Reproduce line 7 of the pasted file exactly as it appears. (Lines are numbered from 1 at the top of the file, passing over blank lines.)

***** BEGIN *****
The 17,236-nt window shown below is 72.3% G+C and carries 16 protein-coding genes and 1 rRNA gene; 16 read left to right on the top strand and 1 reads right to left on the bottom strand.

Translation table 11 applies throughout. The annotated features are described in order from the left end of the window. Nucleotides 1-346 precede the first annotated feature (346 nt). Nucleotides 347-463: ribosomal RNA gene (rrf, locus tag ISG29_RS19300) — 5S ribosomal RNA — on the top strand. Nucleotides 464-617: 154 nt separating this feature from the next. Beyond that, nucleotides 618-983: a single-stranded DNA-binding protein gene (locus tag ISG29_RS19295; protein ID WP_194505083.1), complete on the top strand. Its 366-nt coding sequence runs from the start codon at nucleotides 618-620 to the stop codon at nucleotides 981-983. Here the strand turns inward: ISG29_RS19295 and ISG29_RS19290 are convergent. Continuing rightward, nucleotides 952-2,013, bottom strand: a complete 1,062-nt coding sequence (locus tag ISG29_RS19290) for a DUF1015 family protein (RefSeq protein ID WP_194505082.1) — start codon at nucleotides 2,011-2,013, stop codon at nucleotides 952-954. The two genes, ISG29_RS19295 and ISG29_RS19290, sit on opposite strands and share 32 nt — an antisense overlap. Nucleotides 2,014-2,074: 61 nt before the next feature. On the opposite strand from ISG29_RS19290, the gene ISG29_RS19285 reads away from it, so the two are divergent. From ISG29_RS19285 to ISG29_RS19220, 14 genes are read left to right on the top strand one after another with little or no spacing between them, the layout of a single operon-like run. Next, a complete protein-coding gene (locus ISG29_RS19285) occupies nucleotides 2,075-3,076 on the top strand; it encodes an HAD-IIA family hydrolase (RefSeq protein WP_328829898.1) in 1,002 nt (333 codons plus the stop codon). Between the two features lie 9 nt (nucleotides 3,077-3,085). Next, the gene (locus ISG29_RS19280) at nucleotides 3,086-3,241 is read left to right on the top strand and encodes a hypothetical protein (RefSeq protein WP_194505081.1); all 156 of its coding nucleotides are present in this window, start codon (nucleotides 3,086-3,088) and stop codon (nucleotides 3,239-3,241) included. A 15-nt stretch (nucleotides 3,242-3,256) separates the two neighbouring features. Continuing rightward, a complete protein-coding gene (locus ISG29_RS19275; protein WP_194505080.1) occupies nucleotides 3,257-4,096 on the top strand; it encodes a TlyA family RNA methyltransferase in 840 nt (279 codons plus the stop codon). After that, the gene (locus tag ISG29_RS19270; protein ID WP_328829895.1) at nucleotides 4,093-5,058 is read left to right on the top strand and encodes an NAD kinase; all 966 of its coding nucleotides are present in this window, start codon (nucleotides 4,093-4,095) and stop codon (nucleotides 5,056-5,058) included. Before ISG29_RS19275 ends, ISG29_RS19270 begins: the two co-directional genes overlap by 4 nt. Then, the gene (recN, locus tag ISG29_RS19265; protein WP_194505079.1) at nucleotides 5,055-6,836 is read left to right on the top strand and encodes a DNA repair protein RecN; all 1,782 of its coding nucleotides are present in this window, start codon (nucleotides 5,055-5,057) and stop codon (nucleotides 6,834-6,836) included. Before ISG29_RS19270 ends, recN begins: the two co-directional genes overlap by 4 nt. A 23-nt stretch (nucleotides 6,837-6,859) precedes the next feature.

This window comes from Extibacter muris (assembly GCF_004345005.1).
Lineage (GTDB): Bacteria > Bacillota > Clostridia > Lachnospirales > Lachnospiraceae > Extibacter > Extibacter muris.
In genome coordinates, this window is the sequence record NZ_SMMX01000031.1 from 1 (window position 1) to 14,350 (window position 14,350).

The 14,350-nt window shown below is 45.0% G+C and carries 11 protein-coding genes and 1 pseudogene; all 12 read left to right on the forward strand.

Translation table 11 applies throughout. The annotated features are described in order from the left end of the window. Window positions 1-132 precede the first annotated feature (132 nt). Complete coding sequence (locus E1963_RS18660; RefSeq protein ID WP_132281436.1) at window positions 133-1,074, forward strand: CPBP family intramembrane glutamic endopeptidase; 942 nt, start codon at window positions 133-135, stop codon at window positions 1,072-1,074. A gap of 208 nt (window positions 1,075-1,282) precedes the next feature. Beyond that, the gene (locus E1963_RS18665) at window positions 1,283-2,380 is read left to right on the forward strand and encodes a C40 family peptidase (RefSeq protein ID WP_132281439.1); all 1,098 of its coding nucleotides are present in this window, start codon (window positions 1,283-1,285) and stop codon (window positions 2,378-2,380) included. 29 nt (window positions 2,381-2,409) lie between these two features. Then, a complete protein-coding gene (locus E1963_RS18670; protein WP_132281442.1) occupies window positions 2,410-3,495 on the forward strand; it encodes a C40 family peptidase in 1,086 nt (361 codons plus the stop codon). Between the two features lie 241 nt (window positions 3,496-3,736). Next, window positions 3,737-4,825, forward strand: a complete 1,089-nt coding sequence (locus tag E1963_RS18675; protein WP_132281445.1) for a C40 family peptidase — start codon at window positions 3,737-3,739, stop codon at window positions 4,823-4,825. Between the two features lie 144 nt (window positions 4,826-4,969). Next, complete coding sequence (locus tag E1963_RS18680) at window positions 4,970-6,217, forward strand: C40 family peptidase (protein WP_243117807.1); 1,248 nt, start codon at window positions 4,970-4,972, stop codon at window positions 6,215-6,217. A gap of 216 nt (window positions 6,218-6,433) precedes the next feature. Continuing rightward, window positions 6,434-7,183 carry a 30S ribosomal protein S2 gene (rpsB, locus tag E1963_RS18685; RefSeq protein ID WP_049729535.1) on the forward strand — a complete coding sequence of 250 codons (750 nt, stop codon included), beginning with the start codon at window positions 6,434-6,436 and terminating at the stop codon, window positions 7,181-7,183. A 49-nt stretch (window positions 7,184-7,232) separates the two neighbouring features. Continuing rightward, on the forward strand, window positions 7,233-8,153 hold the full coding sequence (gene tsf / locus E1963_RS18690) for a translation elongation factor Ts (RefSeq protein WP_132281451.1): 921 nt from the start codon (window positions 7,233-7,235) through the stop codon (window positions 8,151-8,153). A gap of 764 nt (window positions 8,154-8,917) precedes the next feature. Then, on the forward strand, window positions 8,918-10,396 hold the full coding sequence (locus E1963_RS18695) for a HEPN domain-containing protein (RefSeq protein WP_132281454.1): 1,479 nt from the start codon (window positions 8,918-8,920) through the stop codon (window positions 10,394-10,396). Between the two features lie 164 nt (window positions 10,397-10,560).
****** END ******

Translation table 11 applies throughout. The annotated features are described in order from the left end of the window. Window positions 1-132 precede the first annotated feature (132 nt). Complete coding sequence (locus E1963_RS18660; RefSeq protein ID WP_132281436.1) at window positions 133-1,074, forward strand: CPBP family intramembrane glutamic endopeptidase; 942 nt, start codon at window positions 133-135, stop codon at window positions 1,072-1,074. A gap of 208 nt (window positions 1,075-1,282) precedes the next feature. Beyond that, the gene (locus E1963_RS18665) at window positions 1,283-2,380 is read left to right on the forward strand and encodes a C40 family peptidase (RefSeq protein ID WP_132281439.1); all 1,098 of its coding nucleotides are present in this window, start codon (window positions 1,283-1,285) and stop codon (window positions 2,378-2,380) included. 29 nt (window positions 2,381-2,409) lie between these two features. Then, a complete protein-coding gene (locus E1963_RS18670; protein WP_132281442.1) occupies window positions 2,410-3,495 on the forward strand; it encodes a C40 family peptidase in 1,086 nt (361 codons plus the stop codon). Between the two features lie 241 nt (window positions 3,496-3,736). Next, window positions 3,737-4,825, forward strand: a complete 1,089-nt coding sequence (locus tag E1963_RS18675; protein WP_132281445.1) for a C40 family peptidase — start codon at window positions 3,737-3,739, stop codon at window positions 4,823-4,825. Between the two features lie 144 nt (window positions 4,826-4,969). Next, complete coding sequence (locus tag E1963_RS18680) at window positions 4,970-6,217, forward strand: C40 family peptidase (protein WP_243117807.1); 1,248 nt, start codon at window positions 4,970-4,972, stop codon at window positions 6,215-6,217. A gap of 216 nt (window positions 6,218-6,433) precedes the next feature. Continuing rightward, window positions 6,434-7,183 carry a 30S ribosomal protein S2 gene (rpsB, locus tag E1963_RS18685; RefSeq protein ID WP_049729535.1) on the forward strand — a complete coding sequence of 250 codons (750 nt, stop codon included), beginning with the start codon at window positions 6,434-6,436 and terminating at the stop codon, window positions 7,181-7,183. A 49-nt stretch (window positions 7,184-7,232) separates the two neighbouring features. Continuing rightward, on the forward strand, window positions 7,233-8,153 hold the full coding sequence (gene tsf / locus E1963_RS18690) for a translation elongation factor Ts (RefSeq protein WP_132281451.1): 921 nt from the start codon (window positions 7,233-7,235) through the stop codon (window positions 8,151-8,153). A gap of 764 nt (window positions 8,154-8,917) precedes the next feature. Then, on the forward strand, window positions 8,918-10,396 hold the full coding sequence (locus E1963_RS18695) for a HEPN domain-containing protein (RefSeq protein WP_132281454.1): 1,479 nt from the start codon (window positions 8,918-8,920) through the stop codon (window positions 10,394-10,396). Between the two features lie 164 nt (window positions 10,397-10,560).